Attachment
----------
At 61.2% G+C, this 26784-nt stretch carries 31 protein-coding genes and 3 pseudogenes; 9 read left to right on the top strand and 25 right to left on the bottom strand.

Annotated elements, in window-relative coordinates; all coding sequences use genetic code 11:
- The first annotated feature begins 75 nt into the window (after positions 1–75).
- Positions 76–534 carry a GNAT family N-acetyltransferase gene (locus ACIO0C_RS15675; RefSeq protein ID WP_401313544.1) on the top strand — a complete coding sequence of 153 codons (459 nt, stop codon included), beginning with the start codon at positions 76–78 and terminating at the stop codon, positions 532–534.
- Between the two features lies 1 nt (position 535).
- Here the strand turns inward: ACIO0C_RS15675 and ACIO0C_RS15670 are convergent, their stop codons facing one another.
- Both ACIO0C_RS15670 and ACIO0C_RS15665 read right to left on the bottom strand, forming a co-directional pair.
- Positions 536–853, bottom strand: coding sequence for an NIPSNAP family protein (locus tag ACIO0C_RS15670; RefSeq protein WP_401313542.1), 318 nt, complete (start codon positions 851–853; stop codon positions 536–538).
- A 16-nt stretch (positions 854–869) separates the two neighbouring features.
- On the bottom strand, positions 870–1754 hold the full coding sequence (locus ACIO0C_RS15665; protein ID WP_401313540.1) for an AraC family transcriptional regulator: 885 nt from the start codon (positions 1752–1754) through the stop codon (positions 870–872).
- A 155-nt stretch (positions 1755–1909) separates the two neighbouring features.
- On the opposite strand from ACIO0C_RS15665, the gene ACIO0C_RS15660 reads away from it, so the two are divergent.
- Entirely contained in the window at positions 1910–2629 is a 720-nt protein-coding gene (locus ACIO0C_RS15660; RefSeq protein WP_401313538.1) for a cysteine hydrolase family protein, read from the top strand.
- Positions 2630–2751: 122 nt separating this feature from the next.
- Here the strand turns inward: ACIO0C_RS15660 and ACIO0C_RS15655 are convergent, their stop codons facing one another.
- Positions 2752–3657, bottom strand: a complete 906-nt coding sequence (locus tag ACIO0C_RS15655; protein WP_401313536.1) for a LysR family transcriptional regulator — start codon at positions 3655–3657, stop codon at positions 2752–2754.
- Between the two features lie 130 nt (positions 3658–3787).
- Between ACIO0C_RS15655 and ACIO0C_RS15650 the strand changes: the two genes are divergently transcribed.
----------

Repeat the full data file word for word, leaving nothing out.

At 61.2% G+C, this 26784-nt stretch carries 31 protein-coding genes and 3 pseudogenes; 9 read left to right on the top strand and 25 right to left on the bottom strand.

Annotated elements, in window-relative coordinates; all coding sequences use genetic code 11:
- The first annotated feature begins 75 nt into the window (after positions 1–75).
- Positions 76–534 carry a GNAT family N-acetyltransferase gene (locus ACIO0C_RS15675; RefSeq protein ID WP_401313544.1) on the top strand — a complete coding sequence of 153 codons (459 nt, stop codon included), beginning with the start codon at positions 76–78 and terminating at the stop codon, positions 532–534.
- Between the two features lies 1 nt (position 535).
- Here the strand turns inward: ACIO0C_RS15675 and ACIO0C_RS15670 are convergent, their stop codons facing one another.
- Both ACIO0C_RS15670 and ACIO0C_RS15665 read right to left on the bottom strand, forming a co-directional pair.
- Positions 536–853, bottom strand: coding sequence for an NIPSNAP family protein (locus tag ACIO0C_RS15670; RefSeq protein WP_401313542.1), 318 nt, complete (start codon positions 851–853; stop codon positions 536–538).
- A 16-nt stretch (positions 854–869) separates the two neighbouring features.
- On the bottom strand, positions 870–1754 hold the full coding sequence (locus ACIO0C_RS15665; protein ID WP_401313540.1) for an AraC family transcriptional regulator: 885 nt from the start codon (positions 1752–1754) through the stop codon (positions 870–872).
- A 155-nt stretch (positions 1755–1909) separates the two neighbouring features.
- On the opposite strand from ACIO0C_RS15665, the gene ACIO0C_RS15660 reads away from it, so the two are divergent.
- Entirely contained in the window at positions 1910–2629 is a 720-nt protein-coding gene (locus ACIO0C_RS15660; RefSeq protein WP_401313538.1) for a cysteine hydrolase family protein, read from the top strand.
- Positions 2630–2751: 122 nt separating this feature from the next.
- Here the strand turns inward: ACIO0C_RS15660 and ACIO0C_RS15655 are convergent, their stop codons facing one another.
- Positions 2752–3657, bottom strand: a complete 906-nt coding sequence (locus tag ACIO0C_RS15655; protein WP_401313536.1) for a LysR family transcriptional regulator — start codon at positions 3655–3657, stop codon at positions 2752–2754.
- Between the two features lie 130 nt (positions 3658–3787).
- Between ACIO0C_RS15655 and ACIO0C_RS15650 the strand changes: the two genes are divergently transcribed.